Li said Taiwan enterprises such as Uni-President Group are taking part in Olympics-related projects and some Taiwan companies have contacted the Beijing Organizing Committee about cooperation opportunities.
With regard to mainlanders visiting the island, Li said that mainland authorities have urged for a timely response from Taiwan to their proposal of starting consultations on the issue.
"We are looking forward to early liaison between Taiwan authorities and a suitable non-governmental organization on the island regarding mainlanders' visits to Taiwan.
"We will propose consultations as soon as a suitable non-governmental tourist organization has been set up on the island," Li said. "We have an open attitude on the issue."
Negotiations could be held on the mainland, in Taiwan, in Hong Kong or Macao, he added.
According to Li, the mainland is fully prepared for mainlanders visiting Taiwan.
Shao Qiwei, head of the China Tourist Association, led a study group to Taiwan from October 28 to November 6, 2005, which paved the way for the opening of tourist routes to the island.
Mainland authorities subsequently published regulations on traveling to Taiwan on April 16 this year.
At the first executive meeting of the cross-Straits tourist exchange association held on August 17, it was announced that preparations for promoting mutual tourist exchanges across the Taiwan Straits were completed.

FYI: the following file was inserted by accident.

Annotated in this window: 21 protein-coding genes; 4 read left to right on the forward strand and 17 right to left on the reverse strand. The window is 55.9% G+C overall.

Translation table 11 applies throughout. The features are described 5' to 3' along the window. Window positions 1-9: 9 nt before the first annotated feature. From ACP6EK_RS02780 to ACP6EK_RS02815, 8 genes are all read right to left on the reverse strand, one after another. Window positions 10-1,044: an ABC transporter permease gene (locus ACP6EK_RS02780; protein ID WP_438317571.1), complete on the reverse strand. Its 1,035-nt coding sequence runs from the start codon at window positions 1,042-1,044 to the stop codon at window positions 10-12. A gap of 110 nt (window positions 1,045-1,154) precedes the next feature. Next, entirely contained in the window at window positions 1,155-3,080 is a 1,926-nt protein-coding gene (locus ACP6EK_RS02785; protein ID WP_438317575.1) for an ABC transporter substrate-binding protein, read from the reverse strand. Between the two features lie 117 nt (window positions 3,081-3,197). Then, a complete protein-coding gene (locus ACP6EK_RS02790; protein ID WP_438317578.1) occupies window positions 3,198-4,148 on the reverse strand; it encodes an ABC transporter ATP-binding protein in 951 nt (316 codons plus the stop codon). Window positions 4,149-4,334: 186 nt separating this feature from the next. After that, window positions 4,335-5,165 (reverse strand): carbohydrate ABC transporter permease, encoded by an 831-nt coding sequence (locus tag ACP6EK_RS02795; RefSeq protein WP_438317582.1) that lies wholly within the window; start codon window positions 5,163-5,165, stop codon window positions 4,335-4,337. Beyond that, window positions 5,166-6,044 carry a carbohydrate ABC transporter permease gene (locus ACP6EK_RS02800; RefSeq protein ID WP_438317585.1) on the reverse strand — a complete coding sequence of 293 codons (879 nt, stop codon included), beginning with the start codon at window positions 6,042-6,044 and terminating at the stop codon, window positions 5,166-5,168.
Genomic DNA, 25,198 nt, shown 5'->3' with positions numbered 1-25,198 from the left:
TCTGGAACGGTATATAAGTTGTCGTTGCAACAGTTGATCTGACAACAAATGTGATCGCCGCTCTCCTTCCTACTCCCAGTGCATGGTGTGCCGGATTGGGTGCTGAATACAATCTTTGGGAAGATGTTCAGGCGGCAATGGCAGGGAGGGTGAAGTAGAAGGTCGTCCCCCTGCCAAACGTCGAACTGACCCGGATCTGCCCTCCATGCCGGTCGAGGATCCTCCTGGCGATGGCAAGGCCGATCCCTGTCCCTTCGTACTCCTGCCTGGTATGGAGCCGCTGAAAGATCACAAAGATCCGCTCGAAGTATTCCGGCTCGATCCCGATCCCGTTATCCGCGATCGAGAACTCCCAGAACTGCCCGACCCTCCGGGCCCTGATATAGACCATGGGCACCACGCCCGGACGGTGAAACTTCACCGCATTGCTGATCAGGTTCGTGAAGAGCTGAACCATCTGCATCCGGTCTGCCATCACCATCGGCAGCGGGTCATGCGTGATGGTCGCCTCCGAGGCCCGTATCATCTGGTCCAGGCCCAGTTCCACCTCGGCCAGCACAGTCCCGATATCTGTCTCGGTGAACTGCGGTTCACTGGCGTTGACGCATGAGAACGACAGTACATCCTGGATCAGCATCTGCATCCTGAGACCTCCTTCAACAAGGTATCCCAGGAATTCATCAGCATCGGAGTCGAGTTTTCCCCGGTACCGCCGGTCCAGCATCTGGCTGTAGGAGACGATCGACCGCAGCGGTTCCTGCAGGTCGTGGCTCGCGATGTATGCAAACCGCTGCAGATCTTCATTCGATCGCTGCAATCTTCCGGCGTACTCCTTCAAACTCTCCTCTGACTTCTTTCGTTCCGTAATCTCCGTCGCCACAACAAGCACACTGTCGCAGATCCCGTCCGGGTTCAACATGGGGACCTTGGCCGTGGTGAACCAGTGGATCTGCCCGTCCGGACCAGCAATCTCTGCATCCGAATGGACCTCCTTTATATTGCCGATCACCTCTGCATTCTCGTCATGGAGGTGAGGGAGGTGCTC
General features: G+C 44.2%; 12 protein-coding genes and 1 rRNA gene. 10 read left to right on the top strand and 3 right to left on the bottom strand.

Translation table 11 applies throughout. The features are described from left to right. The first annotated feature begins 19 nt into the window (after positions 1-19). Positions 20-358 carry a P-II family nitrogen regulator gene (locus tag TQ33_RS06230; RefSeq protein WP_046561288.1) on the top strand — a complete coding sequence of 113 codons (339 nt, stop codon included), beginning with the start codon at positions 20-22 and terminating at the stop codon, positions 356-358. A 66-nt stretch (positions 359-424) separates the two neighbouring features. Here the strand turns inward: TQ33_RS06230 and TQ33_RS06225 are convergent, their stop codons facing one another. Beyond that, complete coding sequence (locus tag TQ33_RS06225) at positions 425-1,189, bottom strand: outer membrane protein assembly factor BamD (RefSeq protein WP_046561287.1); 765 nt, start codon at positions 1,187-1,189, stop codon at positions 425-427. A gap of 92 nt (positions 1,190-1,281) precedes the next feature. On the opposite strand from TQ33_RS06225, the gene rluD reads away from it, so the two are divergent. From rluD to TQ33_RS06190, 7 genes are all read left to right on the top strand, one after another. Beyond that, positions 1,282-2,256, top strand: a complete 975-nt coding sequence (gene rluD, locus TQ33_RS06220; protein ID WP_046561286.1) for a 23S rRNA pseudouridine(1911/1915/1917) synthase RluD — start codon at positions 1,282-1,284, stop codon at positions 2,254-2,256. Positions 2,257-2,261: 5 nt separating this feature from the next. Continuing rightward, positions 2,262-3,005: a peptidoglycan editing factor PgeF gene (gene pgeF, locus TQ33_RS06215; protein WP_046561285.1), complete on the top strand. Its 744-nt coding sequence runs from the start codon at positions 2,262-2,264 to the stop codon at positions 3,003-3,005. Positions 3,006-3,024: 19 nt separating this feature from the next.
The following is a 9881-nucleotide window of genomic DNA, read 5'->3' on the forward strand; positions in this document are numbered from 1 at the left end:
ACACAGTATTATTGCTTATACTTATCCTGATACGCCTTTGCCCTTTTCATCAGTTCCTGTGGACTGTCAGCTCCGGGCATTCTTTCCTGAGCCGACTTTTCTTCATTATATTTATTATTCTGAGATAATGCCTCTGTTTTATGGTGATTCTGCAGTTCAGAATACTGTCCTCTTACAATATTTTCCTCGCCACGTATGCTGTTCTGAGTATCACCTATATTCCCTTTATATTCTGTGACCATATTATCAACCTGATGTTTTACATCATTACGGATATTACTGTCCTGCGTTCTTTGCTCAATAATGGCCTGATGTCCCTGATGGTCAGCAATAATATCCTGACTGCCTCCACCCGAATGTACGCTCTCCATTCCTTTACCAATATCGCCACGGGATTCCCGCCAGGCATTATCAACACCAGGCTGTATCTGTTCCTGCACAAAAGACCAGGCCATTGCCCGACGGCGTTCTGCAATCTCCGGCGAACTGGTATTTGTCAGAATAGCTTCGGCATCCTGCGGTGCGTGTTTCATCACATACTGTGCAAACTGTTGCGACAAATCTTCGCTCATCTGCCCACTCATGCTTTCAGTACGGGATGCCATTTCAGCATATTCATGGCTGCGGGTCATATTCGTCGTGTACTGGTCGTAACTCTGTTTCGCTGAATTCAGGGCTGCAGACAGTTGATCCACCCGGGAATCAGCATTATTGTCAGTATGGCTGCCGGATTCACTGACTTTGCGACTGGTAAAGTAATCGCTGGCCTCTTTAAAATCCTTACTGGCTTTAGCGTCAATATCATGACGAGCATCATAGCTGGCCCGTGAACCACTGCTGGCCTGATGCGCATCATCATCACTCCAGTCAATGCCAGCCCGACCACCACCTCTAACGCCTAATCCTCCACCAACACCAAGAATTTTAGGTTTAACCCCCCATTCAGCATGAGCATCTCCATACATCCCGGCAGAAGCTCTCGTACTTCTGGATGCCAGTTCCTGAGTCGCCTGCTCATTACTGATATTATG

The central government authorized mainland residents to visit Taiwan in May 2005.
Li also told the press briefing that the Cross-Straits Agricultural Cooperation Forum will be held from October 17 to 18 in Bo'ao, Hainan Province.
Li said the forum could not be convened in Taiwan as originally planned because their authorities would not allow mainland delegates to attend.
The CPC and the Kuomintang (KMT) Party had been working hard to hold the forum in Taiwan.
"We have accepted the suggestion by the KMT Party to hold a series of cross-Straits agricultural cooperation activities on the mainland," Li announced.
These activities include an exhibition on cross-Straits agricultural cooperation achievements. This will be held in Xiamen, Fujian Province on October 19. Taiwan delegates will also be invited to inspect some pilot agricultural projects in Shandong, Guangdong and Guangxi.
In other announcements, Li said that news exchange and cooperation across the Taiwan Straits will proceed more smoothly after the promulgation of new measures concerning overseas news agencies' release of news and information in China.
The measures, which went into effect on September 10, will apply to the release of news and information on the mainland by news agencies and similar organizations in the Hong Kong Special Administrative Region, Macao Special Administrative Region and Taiwan.
"These measures were formulated and promulgated by Xinhua News Agency in accordance with relevant regulations of the State Council to promote the dissemination of news and information in a sound and orderly manner.
"The measures protect the rights and interests of relevant parties, including intellectual property rights," Li said.
(Xinhua News Agency, China Daily September 14, 2006)